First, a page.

Charlie Sheen Tells ‘Playboy’ Sleeping with Prostitutes Is ‘Part Soulless, Part Nourishing’

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It’s Charlie Sheen on Charlie Sheen.

In a forthcoming issue of Playboy magazine, the ex-Two and a Half Men star delivers the full gamut on his controversial 28-year Hollywood career, including that 2011 meltdown when he declared to he was “winning” at a time he was actually losing (“I was in total denial”), on Chuck Lorre and CBS’ decision to fire him (“Here’s good news, I’m not there anymore”), calling Men costar John Cryer a “troll and traitor” (“He’s f**king fabulous dude and I miss him”), his own battle with rehab for drug and alcohol addiction (“Try it in the real world”) and why he simply won’t ever trust anyone (“It’s as if somebody detonated a suicide bomb.”)

The notorious womanizer also dished to the magazine on his penchant for prostitutes: The 46-year-old actor notoriously stole his dad’s credit card to pay for the experience and had the “greatest night” of his life with flame-haired Candy in a Las Vegas hotel room.

“I’m not saying I’ll never be with a prostitute again,” Sheen told Playboy contributor Eric Spitznagel.

“But it’s hard. Parts of it are soulless and parts of it are nourishing. It’s always a roll of the dice.”

Click after the jump to read Sheen uncensored and in-depth on 16 topics.

On insisting he was “winning” when his life was actually the complete opposite: “I was in total denial.  It wasn’t that bleak in my head.  I felt I was winning by finally being able to speak my mind.  I felt that was some sort of victory.  And then it was fueled by the insane public outpouring of support.”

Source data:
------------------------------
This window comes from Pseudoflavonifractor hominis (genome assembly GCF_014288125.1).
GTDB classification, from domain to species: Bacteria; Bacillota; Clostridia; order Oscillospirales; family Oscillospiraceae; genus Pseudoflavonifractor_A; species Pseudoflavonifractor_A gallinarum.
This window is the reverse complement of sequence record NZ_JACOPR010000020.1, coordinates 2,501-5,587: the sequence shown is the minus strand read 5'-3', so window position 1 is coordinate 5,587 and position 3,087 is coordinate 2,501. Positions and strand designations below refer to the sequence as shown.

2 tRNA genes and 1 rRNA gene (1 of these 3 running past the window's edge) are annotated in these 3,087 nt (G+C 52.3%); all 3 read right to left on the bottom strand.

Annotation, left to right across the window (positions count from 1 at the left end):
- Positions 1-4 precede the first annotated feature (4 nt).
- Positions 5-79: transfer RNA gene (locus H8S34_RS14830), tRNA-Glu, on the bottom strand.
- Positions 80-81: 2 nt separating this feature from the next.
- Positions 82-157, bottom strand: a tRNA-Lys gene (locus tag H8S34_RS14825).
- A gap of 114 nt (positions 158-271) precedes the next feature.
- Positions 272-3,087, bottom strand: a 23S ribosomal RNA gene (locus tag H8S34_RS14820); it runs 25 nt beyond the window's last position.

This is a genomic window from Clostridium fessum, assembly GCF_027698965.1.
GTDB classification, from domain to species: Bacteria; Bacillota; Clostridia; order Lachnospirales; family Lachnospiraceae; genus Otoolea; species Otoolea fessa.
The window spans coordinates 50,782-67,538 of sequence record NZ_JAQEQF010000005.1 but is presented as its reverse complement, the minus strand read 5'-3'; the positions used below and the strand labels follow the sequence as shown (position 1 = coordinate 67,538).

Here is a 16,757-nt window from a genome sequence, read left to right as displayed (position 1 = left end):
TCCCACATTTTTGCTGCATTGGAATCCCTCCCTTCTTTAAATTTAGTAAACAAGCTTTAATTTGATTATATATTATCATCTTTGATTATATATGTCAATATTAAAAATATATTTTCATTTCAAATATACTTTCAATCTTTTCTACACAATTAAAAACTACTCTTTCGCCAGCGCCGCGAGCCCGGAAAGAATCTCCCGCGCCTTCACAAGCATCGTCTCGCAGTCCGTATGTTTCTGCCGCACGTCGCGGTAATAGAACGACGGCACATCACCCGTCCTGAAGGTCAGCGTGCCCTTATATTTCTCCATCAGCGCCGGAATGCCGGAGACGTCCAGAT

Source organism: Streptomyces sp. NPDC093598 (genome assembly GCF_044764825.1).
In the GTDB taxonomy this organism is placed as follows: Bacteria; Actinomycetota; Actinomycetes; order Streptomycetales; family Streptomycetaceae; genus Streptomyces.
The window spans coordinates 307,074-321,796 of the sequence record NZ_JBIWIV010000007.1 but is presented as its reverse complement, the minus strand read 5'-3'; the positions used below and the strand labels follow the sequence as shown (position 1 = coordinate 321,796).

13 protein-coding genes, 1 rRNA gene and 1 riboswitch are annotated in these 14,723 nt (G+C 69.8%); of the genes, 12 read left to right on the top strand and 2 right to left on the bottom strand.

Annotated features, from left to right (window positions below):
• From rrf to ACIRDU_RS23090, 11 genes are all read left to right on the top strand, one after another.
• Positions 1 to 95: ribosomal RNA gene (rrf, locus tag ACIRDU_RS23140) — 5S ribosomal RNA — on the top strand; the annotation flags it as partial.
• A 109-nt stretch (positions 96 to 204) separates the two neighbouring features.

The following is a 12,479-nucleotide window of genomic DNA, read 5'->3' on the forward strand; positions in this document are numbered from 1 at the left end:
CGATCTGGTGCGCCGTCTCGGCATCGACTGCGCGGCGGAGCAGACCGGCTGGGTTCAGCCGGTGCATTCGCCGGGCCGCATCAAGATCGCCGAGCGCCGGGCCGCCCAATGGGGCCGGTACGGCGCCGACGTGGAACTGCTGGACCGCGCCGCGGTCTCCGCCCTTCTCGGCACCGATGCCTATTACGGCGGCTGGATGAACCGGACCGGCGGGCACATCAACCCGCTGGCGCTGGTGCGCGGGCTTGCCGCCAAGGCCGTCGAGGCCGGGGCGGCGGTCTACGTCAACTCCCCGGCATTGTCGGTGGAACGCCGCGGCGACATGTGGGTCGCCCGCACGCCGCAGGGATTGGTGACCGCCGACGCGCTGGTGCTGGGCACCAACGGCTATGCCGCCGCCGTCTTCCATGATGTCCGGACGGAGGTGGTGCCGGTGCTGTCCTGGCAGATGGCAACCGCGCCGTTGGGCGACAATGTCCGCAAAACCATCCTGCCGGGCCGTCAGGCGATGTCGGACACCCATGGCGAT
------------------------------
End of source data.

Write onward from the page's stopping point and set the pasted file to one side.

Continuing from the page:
On the many other phrases he coined during that time: “Most of it came out of nowhere.  It wasn’t planned, it was just random, The tiger blood?  I don’t know.  It’s just a very dangerous animal.  And there’s a tiger in Apocalypse Now, by the way, so maybe there’s a connection there.  Adonis DNA?  I don’t know what the f**k that was about.  That was just stupid.  That went a little far.”

On Sean Penn’s theory that he is just a “performance artist”: “That’s cool that he said that.  It’s a compliment, but it’s not what was going on.  I didn’t have a master plan.  I didn’t realize it was going to create such a global firestorm.  At the time, it felt like I was watching a lot of it from above.  I was a little shocked by how huge the whole thing became.”

On the real cause of getting fired from Two and a Half Men: “Everybody thought I had OD’d or whatever.  No, I had a f**king hernia blow out of my stomach.  I called the paramedics, because that’s what you do, right?  It was because of a Dave Chappelle sketch.  Remember the scene where he’s a blind white supremacist who doesn’t know he’s black?  It’s f**king hilarious.  I’d never seen it, and I laughed myself into a hernia.  That is 100 percent true.  It’s his fault.  There you go.  Dave Chappelle cost me my job.”

On his feelings towards CBS and Chuck Lorre: “Here’s the good news.  I’m not there anymore.  I’m not working with CBS or Warner Bros. or Chuck anymore.  Good news for them and good news for me.”